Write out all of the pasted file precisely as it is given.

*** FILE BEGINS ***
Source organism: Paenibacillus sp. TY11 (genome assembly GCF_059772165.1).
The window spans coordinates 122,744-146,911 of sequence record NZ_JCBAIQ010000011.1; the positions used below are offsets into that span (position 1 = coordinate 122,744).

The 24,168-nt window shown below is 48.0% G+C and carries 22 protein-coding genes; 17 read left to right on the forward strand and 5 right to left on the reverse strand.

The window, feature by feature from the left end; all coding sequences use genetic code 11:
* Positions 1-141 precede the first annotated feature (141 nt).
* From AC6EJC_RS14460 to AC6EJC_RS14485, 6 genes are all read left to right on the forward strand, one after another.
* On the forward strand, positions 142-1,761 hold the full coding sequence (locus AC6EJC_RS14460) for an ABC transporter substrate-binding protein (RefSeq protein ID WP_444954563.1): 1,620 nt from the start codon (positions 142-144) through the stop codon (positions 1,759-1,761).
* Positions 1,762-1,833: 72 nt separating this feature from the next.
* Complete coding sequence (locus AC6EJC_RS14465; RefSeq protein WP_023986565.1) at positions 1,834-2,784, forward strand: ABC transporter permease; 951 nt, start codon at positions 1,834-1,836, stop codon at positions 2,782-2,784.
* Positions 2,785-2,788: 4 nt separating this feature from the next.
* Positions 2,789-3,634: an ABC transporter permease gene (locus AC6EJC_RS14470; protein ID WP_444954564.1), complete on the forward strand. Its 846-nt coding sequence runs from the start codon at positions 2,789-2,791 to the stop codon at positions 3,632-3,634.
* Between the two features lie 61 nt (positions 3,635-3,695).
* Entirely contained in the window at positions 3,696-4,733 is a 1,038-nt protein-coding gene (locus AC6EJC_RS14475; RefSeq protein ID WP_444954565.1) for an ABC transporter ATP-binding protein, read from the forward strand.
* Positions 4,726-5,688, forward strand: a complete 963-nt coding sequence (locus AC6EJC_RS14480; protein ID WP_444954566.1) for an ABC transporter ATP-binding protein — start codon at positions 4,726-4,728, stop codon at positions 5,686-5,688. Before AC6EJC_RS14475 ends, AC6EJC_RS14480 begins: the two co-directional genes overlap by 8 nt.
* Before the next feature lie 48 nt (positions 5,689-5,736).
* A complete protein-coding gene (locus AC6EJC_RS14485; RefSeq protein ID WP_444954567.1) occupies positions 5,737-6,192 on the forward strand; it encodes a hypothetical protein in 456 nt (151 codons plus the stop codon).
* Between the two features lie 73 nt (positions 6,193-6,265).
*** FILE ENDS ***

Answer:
Source organism: Paenibacillus sp. TY11 (genome assembly GCF_059772165.1).
The window spans coordinates 122,744-146,911 of sequence record NZ_JCBAIQ010000011.1; the positions used below are offsets into that span (position 1 = coordinate 122,744).

The 24,168-nt window shown below is 48.0% G+C and carries 22 protein-coding genes; 17 read left to right on the forward strand and 5 right to left on the reverse strand.

The window, feature by feature from the left end; all coding sequences use genetic code 11:
* Positions 1-141 precede the first annotated feature (141 nt).
* From AC6EJC_RS14460 to AC6EJC_RS14485, 6 genes are all read left to right on the forward strand, one after another.
* On the forward strand, positions 142-1,761 hold the full coding sequence (locus AC6EJC_RS14460) for an ABC transporter substrate-binding protein (RefSeq protein ID WP_444954563.1): 1,620 nt from the start codon (positions 142-144) through the stop codon (positions 1,759-1,761).
* Positions 1,762-1,833: 72 nt separating this feature from the next.
* Complete coding sequence (locus AC6EJC_RS14465; RefSeq protein WP_023986565.1) at positions 1,834-2,784, forward strand: ABC transporter permease; 951 nt, start codon at positions 1,834-1,836, stop codon at positions 2,782-2,784.
* Positions 2,785-2,788: 4 nt separating this feature from the next.
* Positions 2,789-3,634: an ABC transporter permease gene (locus AC6EJC_RS14470; protein ID WP_444954564.1), complete on the forward strand. Its 846-nt coding sequence runs from the start codon at positions 2,789-2,791 to the stop codon at positions 3,632-3,634.
* Between the two features lie 61 nt (positions 3,635-3,695).
* Entirely contained in the window at positions 3,696-4,733 is a 1,038-nt protein-coding gene (locus AC6EJC_RS14475; RefSeq protein ID WP_444954565.1) for an ABC transporter ATP-binding protein, read from the forward strand.
* Positions 4,726-5,688, forward strand: a complete 963-nt coding sequence (locus AC6EJC_RS14480; protein ID WP_444954566.1) for an ABC transporter ATP-binding protein — start codon at positions 4,726-4,728, stop codon at positions 5,686-5,688. Before AC6EJC_RS14475 ends, AC6EJC_RS14480 begins: the two co-directional genes overlap by 8 nt.
* Before the next feature lie 48 nt (positions 5,689-5,736).
* A complete protein-coding gene (locus AC6EJC_RS14485; RefSeq protein ID WP_444954567.1) occupies positions 5,737-6,192 on the forward strand; it encodes a hypothetical protein in 456 nt (151 codons plus the stop codon).
* Between the two features lie 73 nt (positions 6,193-6,265).